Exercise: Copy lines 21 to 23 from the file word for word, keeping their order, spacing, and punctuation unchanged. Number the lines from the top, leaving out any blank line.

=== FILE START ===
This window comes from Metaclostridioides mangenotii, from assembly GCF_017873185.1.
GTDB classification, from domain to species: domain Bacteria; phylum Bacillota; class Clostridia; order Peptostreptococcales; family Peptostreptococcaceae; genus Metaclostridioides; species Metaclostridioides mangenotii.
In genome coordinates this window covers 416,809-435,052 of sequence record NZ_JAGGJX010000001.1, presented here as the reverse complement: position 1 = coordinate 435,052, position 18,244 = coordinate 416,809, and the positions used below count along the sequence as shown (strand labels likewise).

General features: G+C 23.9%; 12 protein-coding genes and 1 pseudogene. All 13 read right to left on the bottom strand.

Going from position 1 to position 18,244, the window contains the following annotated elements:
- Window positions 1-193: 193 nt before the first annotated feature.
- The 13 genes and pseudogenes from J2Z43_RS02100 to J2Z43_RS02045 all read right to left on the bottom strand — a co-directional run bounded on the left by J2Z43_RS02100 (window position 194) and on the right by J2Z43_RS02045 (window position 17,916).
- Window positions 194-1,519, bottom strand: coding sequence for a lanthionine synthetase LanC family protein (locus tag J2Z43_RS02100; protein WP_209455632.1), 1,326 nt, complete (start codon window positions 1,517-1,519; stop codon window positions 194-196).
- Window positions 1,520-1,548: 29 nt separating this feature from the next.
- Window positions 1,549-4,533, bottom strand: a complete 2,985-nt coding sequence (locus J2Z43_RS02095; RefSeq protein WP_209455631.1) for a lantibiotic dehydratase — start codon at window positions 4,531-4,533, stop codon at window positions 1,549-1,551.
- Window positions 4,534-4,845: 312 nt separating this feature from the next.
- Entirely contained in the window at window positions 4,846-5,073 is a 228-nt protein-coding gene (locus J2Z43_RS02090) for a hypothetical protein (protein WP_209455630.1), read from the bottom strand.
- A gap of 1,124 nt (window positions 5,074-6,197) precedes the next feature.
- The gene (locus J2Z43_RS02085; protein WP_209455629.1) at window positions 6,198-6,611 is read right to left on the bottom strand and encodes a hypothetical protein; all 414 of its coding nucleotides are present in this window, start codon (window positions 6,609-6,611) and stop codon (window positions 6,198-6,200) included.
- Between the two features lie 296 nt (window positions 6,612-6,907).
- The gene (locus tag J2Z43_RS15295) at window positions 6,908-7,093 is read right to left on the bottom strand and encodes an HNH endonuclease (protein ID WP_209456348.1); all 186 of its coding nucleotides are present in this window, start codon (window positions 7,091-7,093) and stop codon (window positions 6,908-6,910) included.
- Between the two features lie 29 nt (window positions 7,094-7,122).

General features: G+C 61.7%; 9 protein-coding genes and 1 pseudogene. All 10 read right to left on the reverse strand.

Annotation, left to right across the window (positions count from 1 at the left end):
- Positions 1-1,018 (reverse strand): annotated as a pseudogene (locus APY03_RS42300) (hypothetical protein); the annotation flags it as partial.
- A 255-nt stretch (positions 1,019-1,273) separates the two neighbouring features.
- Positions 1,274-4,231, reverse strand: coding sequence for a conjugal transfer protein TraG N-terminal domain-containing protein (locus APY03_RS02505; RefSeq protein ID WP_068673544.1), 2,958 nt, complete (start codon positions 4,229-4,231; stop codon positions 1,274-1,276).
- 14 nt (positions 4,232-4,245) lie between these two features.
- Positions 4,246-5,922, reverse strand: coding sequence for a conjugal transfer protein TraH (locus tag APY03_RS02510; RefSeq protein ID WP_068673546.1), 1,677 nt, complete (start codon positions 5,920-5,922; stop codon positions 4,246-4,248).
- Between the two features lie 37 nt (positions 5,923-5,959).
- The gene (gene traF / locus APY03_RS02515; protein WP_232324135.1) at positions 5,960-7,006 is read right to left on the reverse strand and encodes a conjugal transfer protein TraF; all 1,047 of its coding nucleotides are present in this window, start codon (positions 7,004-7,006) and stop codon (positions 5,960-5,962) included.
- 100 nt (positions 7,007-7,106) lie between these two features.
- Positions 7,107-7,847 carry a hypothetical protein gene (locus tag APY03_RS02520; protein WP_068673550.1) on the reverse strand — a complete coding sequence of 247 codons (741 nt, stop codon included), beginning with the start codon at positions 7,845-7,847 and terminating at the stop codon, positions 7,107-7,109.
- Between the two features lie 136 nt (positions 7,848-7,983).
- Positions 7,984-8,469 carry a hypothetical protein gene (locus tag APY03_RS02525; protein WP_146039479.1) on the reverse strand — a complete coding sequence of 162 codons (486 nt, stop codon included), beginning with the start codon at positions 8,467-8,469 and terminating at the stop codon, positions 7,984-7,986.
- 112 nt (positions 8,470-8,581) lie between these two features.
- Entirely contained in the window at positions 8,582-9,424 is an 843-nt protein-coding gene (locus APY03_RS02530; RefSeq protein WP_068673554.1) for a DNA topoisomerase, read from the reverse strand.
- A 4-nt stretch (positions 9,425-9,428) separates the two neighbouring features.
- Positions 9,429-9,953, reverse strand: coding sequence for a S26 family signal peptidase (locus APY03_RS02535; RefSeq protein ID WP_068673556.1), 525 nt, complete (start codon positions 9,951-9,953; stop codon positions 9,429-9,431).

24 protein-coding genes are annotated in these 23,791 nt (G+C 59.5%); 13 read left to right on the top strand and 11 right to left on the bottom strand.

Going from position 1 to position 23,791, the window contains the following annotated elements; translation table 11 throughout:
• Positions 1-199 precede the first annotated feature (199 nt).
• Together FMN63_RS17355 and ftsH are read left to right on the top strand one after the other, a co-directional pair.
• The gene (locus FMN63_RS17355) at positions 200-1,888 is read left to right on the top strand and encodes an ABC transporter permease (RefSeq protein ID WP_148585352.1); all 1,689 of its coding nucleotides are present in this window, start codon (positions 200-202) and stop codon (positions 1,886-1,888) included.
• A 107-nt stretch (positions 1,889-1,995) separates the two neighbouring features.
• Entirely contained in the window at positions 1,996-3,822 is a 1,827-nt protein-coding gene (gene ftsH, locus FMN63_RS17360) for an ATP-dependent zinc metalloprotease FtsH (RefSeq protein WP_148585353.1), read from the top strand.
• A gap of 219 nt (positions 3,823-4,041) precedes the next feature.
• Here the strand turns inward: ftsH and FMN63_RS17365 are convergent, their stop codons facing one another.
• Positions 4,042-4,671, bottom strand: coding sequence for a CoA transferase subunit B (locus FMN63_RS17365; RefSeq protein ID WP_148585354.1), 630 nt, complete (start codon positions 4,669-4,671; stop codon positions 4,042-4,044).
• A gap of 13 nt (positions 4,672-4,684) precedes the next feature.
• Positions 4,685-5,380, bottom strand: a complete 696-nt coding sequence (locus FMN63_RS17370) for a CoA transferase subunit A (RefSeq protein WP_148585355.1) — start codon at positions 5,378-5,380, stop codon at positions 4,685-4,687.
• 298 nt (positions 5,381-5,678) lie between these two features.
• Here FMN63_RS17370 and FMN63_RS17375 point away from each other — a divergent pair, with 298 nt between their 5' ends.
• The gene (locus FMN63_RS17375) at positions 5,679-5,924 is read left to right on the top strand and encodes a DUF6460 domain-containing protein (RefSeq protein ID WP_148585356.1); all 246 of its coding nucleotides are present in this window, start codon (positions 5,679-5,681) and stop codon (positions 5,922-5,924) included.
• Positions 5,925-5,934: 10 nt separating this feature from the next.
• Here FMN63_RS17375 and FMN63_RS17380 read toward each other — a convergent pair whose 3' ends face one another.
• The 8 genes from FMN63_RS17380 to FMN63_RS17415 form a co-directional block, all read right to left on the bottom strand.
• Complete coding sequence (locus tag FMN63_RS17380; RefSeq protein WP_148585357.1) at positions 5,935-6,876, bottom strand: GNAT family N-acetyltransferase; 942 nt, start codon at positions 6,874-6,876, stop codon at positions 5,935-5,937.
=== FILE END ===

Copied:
- A 255-nt stretch (positions 1,019-1,273) separates the two neighbouring features.
- Positions 1,274-4,231, reverse strand: coding sequence for a conjugal transfer protein TraG N-terminal domain-containing protein (locus APY03_RS02505; RefSeq protein ID WP_068673544.1), 2,958 nt, complete (start codon positions 4,229-4,231; stop codon positions 1,274-1,276).
- 14 nt (positions 4,232-4,245) lie between these two features.